The year of 1956 was a tough one in the racing for Maserati. It was so disastrous that the company needed to make money in the area of commercial sales in order to avoid receivership for the entire company. This is the year the 3500 GT was born. Not only was this vehicle a success for the 1956 year, it has been the best-selling vehicle Maserati has ever made.
On the outside, this vehicle appeared no different than any other touring car being put out in the era. Under the hood was traditional Maserati: with a twin-cam engine with three carbs and 6-cylinders. The suspension was no different than other vehicles of the time, with coil-overs in the front and leaf springs in the rear. The braking system consisted of standard drums. The frame was constructed of a durable tubular metal.
The initial model was handsome, no doubt, but there were a few problems in the initial design. First, the gearbox, which was four-speed, was nothing but trouble. Over time, the four-speed gearbox was replaced with a five-speed ZF model. That took care of one problem. The other problem was the fuel injection system never worked for any period of time.
This Maserati was more readily accessible to consumers who were not super-rich. This set the 2500 GT apart from other foreign sports cars. In 1956, one of these beauties sold for $11,400 – which is equivalent to $70,000 today. Although these vehicles were rather pricey, they do not hold their value. The current owner of a ’56 3500 GT will be a person who loves it rather than someone who is trying to show how much money they have.
In 2004, the first Maserati MC12 was born. These cars were created by Maserati due to a rule of the FIA GT race. Maserati was interested in getting back into racing, and one of the rules of the FIA GT is that the car used for the race also has to have a road-worthy model. So, in 2004, Maserati put out 30 of these sports cars. 2005 also saw a production of 25 more MC12’s.
These vehicles only came with one color option, white with blue accents. The body is constructed of carbon fiber. Although this vehicle gets its inspiration from the Enzo Ferrari, the body is very different. The body is wider, taller and longer than that of the Enzo. The car shares the same V12 engine, with only slight modifications and the same transmission, although it was renamed the Maserati Cambiocorsa. The chassis is also the same as the Enzo. These changes create more downforce on the vehicle, which only adds to the rear spoiler, which is two meters tall.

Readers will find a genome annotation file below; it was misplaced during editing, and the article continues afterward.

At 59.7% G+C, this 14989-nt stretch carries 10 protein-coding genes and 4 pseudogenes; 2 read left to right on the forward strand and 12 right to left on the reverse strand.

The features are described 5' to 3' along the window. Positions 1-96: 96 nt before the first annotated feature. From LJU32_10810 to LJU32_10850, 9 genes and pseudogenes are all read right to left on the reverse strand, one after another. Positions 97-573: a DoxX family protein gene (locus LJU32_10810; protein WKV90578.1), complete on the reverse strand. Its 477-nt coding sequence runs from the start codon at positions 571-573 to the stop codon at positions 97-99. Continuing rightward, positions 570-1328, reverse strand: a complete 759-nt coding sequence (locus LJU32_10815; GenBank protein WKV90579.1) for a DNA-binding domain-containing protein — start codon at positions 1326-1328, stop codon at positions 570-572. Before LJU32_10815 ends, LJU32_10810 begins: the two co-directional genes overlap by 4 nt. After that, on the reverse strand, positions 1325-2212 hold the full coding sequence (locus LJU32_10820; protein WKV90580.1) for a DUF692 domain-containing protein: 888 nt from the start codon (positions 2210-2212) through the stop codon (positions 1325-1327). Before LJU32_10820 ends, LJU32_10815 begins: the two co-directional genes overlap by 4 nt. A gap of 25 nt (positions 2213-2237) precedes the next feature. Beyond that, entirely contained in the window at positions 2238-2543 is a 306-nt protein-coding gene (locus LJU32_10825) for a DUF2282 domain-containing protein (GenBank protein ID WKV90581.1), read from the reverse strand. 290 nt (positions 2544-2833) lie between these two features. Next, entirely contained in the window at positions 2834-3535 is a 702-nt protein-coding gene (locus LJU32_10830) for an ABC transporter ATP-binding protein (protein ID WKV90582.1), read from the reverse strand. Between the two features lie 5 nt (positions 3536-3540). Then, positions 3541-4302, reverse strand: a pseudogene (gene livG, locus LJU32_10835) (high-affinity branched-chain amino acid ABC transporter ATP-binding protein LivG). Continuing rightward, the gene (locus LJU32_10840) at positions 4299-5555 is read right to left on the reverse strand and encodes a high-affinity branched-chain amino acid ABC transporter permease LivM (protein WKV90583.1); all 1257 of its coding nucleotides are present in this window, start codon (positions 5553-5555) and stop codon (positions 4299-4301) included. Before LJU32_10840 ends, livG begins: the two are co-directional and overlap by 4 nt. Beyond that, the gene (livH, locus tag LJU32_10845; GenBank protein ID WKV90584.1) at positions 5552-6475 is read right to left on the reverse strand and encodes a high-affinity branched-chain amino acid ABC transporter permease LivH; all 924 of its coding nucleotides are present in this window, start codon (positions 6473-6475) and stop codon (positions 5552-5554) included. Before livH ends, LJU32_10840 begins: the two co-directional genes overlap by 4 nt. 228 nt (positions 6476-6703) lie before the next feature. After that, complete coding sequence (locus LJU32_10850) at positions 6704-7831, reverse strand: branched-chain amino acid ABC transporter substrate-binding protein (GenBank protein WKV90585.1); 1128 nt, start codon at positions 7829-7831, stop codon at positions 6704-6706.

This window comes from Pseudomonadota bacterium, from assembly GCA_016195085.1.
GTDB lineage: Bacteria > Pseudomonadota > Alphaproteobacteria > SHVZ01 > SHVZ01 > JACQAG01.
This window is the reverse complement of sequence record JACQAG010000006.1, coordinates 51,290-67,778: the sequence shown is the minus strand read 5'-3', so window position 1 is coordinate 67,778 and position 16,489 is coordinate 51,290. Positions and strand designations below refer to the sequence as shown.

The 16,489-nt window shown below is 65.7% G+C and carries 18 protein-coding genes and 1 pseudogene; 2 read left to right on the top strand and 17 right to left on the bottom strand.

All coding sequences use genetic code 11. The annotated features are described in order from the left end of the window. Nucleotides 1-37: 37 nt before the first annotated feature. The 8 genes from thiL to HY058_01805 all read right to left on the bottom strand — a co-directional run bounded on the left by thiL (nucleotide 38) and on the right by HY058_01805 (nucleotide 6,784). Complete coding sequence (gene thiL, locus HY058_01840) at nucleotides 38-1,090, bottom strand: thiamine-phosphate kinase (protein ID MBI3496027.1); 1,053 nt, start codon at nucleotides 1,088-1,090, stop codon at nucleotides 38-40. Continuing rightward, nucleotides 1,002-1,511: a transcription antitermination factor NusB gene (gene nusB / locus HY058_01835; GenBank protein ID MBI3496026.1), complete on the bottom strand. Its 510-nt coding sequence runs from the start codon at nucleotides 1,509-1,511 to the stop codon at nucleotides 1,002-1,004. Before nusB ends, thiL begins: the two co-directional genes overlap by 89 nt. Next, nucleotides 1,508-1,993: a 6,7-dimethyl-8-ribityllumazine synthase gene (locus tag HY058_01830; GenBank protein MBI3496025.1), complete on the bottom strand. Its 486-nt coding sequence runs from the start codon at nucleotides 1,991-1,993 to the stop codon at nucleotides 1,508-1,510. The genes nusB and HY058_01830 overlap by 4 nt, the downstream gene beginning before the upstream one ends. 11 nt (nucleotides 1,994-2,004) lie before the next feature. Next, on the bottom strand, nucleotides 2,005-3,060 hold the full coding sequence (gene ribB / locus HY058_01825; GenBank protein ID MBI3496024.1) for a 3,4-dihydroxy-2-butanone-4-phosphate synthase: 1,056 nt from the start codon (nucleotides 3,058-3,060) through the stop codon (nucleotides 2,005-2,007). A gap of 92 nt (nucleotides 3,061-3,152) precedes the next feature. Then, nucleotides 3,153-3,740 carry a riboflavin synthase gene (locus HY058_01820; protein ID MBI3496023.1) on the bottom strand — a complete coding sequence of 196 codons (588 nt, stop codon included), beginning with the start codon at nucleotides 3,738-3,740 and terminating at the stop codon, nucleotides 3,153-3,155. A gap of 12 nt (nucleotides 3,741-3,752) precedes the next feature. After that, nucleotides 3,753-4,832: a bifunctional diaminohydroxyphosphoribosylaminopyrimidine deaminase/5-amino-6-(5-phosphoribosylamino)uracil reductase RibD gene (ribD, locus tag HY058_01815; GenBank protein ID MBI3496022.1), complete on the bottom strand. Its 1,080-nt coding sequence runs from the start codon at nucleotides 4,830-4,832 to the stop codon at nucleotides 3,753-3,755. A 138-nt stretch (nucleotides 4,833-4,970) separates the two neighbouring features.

Inside the MC12, there is a feeling of luxury. The seats are comprised of blue leather and a silver material called Brightex. This material was too expensive to use in the fashion world, but is perfect for a luxury sports car. There is also carbon fiber that has been gel coated to give it a very shiny appearance. The center console has the traditional Maserati clock. The only pitfall to the MC12: there is no radio and nowhere to put an aftermarket radio.
The price tag of 600,000 Euros has given this car mixed reviews. Add that there is no trunk, no rear window and no spare tire. Although this car is capable of reaching speeds of 205 miles per hour, and can go 0 to 60 in just over 3 and a half seconds, this two-seater sports car is more suited for racing than for private ownership.